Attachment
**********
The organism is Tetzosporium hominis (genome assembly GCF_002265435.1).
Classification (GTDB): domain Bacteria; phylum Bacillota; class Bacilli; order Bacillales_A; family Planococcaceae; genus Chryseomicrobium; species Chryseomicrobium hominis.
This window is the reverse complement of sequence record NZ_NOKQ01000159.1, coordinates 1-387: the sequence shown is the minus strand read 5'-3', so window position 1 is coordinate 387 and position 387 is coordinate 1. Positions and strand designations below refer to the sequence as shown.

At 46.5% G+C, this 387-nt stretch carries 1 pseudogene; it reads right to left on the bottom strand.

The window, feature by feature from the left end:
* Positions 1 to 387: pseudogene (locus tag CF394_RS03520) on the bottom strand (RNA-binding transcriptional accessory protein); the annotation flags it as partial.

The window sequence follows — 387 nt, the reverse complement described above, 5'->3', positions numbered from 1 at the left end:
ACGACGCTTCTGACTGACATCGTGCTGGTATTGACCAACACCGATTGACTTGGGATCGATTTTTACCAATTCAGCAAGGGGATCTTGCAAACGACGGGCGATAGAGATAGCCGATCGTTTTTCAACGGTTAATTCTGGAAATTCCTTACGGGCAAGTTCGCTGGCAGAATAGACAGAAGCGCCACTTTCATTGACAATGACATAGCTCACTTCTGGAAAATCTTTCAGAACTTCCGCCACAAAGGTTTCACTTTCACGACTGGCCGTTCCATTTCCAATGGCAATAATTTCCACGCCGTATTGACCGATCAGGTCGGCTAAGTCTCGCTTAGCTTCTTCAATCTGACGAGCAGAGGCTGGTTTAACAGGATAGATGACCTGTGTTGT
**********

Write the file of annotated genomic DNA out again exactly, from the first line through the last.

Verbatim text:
The organism is Tetzosporium hominis (genome assembly GCF_002265435.1).
Classification (GTDB): domain Bacteria; phylum Bacillota; class Bacilli; order Bacillales_A; family Planococcaceae; genus Chryseomicrobium; species Chryseomicrobium hominis.
This window is the reverse complement of sequence record NZ_NOKQ01000159.1, coordinates 1-387: the sequence shown is the minus strand read 5'-3', so window position 1 is coordinate 387 and position 387 is coordinate 1. Positions and strand designations below refer to the sequence as shown.

At 46.5% G+C, this 387-nt stretch carries 1 pseudogene; it reads right to left on the bottom strand.

The window, feature by feature from the left end:
* Positions 1 to 387: pseudogene (locus tag CF394_RS03520) on the bottom strand (RNA-binding transcriptional accessory protein); the annotation flags it as partial.

The window sequence follows — 387 nt, the reverse complement described above, 5'->3', positions numbered from 1 at the left end:
ACGACGCTTCTGACTGACATCGTGCTGGTATTGACCAACACCGATTGACTTGGGATCGATTTTTACCAATTCAGCAAGGGGATCTTGCAAACGACGGGCGATAGAGATAGCCGATCGTTTTTCAACGGTTAATTCTGGAAATTCCTTACGGGCAAGTTCGCTGGCAGAATAGACAGAAGCGCCACTTTCATTGACAATGACATAGCTCACTTCTGGAAAATCTTTCAGAACTTCCGCCACAAAGGTTTCACTTTCACGACTGGCCGTTCCATTTCCAATGGCAATAATTTCCACGCCGTATTGACCGATCAGGTCGGCTAAGTCTCGCTTAGCTTCTTCAATCTGACGAGCAGAGGCTGGTTTAACAGGATAGATGACCTGTGTTGT